Unless something dramatic happens to either party before early 2008 and a contender emerges and wins over either party, anyone who doesn't think it will be a Clinton-McCain election is kidding themselves. And, frankly, I'm not voting for either one of those candidates.

Sincerely,
Noah Eaton

"If we have no peace, it is because we have forgotten that we belong to each other"

Mother Teresa

iliana
Member Patricius
since 12-05-2003
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6 posted 03-24-2006 07:31 PM       View Profile for iliana   Email iliana   Edit/Delete Message      Find Poems  View IP for iliana

Noah, I agree with your thoughts all the way here.  
Local Rebel
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since 12-21-1999
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Southern Abstentia


7 posted 03-24-2006 08:46 PM       View Profile for Local Rebel   Email Local Rebel   Edit/Delete Message      Find Poems  View IP for Local Rebel

Having a little trouble putting my mouse on the exact data right now -- but something like 58% of the Bush constituency believe that the anti-christ is on the Earth right now -- given the popularity of the 'Left Behind' series of books (60 million copies sold -- by author Tim Lahae -- a former GOP operative) it's safe to assume these people believe the Bible to be literally true.

If Hilary wants to get something done in a world controlled by Republicans in the House, Senate, and White House (and Supreme Court) wouldn't it make sense for her to make a Biblical appeal to the people who can put the pressure on those (very nervous) Congressional Representatives and Senators?

I think John McCain, on the other hand, faces an uphill battle for the Republican nomination.  Getting elected would be the easy part for him -- first he has to get the nomination and the Theocratic right don't like him.

Mistletoe Angel
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8 posted 03-24-2006 11:04 PM       View Profile for Mistletoe Angel   Email Mistletoe Angel   Edit/Delete Message      Find Poems   Click to visit Mistletoe Angel's Home Page   View IP for Mistletoe Angel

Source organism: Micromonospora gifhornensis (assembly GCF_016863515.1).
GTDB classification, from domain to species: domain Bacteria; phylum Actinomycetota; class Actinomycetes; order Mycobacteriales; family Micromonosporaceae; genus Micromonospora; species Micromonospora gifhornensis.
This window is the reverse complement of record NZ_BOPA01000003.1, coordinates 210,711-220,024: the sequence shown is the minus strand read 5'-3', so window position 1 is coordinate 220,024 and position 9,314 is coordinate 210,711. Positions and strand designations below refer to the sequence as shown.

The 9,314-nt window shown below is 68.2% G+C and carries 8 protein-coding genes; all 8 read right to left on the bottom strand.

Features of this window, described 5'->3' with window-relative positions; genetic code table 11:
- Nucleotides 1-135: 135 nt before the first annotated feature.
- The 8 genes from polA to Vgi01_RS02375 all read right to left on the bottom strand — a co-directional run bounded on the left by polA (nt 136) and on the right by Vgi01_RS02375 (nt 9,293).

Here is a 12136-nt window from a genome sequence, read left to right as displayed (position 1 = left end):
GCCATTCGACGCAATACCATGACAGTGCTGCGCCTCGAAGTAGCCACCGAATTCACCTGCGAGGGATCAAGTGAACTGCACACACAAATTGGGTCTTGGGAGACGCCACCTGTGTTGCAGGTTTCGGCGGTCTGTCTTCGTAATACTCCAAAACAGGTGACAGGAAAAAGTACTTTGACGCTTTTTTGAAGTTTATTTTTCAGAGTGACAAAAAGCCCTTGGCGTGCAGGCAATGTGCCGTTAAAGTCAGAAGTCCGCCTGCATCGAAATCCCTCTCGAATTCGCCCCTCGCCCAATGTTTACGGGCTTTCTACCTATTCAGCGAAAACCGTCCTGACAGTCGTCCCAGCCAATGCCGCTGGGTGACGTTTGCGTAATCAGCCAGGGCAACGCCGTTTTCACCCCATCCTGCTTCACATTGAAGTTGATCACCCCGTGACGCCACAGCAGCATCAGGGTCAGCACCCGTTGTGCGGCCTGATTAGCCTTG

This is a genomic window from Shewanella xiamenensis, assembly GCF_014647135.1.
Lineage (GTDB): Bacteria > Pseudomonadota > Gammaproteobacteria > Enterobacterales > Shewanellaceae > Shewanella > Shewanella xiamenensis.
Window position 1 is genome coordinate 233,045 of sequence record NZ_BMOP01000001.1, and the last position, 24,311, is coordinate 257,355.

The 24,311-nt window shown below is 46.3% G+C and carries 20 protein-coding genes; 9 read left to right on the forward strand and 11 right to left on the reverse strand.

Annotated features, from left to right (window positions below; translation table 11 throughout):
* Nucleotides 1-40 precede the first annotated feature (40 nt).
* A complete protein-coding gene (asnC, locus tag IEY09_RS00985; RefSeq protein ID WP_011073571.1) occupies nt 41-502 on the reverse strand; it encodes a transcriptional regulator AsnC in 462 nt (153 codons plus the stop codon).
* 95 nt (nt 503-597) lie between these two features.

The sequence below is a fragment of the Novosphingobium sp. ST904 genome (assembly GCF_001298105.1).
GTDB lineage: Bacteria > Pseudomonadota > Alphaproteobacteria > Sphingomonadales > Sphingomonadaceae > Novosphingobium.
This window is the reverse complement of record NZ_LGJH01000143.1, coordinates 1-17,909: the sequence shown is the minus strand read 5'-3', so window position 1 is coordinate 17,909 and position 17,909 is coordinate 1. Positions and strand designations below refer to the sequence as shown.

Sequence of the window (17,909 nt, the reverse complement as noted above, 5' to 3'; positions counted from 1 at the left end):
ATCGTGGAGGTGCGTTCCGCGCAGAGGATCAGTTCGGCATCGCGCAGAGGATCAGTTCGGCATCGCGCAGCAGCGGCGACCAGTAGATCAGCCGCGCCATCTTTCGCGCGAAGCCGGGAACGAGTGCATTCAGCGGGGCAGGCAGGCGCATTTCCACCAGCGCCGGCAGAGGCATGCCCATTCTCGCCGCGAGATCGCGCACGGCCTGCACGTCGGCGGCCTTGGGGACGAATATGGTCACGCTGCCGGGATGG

I believe regardless of how much of an effort Clinton makes to wear her faith out on her sleeve at fundraisers, it isn't going to sway 95% or more of Americans who lean more to the right, even if many of them are growing more disenchanted with the Republican Party. Most of them are the same crowd that are attached to the anti-Bill Clinton bandwagon, and I think they'll either vote for the GOP ticket or will simply just stay home and won't go to the polls.

Meanwhile, it's true that the far-right has a lukewarm view of McCain, and thinks of him as too liberal on some issues, but he has an incredibly diverse approval rating among most Republicans, moderates and many Democrats as well. Frist doesn't have a chance because there's no way the left is going to embrace him, he's too polarizing to the eyes of most Americans and even the far right has grown skeptical of him after his stem cell research move, despite general approval of him still. Giuliani will certainly be a favorite among moderates but I don't see any chance he'll get the nomination because of his pro-choice position and other stances. Condi Rice isn't running. And Romney lacks name recognition.

I can't see any big name challenging McCain for the GOP 2008 nomination right now. Of course we're still over two years away from that election season, but he's unquestionably the media's candidate. Meanwhile, if there's one name that can at all challenge Clinton, it'll be Mark Warner, but we don't even know if he'll run yet.

Sincerely,
Noah Eaton


"If we have no peace, it is because we have forgotten that we belong to each other"

Mother Teresa
Local Rebel
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since 12-21-1999
Posts 5742
Southern Abstentia


9 posted 03-24-2006 11:30 PM       View Profile for Local Rebel   Email Local Rebel   Edit/Delete Message      Find Poems  View IP for Local Rebel

No, she's not going to pull the far right over at the ballot box... but, she can tug at them on issues -- which is what this is about -- a single issue -- she'd like to have some feathers in her cap -- and she probably actually is passionate about the issue.  It's possible anyway.

Early frontrunners though, Noah, you'll find often don't make it through to nomination.  Gore and Fiengold are battling for the Deaniacs for a reason.